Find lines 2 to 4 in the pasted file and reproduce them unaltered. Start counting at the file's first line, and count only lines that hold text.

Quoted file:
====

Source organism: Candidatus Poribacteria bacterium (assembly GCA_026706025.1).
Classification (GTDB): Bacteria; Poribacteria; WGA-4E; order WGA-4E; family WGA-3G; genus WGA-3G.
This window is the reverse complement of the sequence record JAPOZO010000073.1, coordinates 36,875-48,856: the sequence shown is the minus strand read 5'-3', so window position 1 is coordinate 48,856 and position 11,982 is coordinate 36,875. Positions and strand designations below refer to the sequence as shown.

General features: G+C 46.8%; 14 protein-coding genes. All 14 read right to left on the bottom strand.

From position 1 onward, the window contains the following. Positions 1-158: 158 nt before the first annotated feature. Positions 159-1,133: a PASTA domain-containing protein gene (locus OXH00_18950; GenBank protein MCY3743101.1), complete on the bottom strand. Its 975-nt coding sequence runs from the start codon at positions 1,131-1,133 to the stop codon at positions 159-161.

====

Classification (GTDB): Bacteria; Poribacteria; WGA-4E; order WGA-4E; family WGA-3G; genus WGA-3G.
This window is the reverse complement of the sequence record JAPOZO010000073.1, coordinates 36,875-48,856: the sequence shown is the minus strand read 5'-3', so window position 1 is coordinate 48,856 and position 11,982 is coordinate 36,875. Positions and strand designations below refer to the sequence as shown.

General features: G+C 46.8%; 14 protein-coding genes. All 14 read right to left on the bottom strand.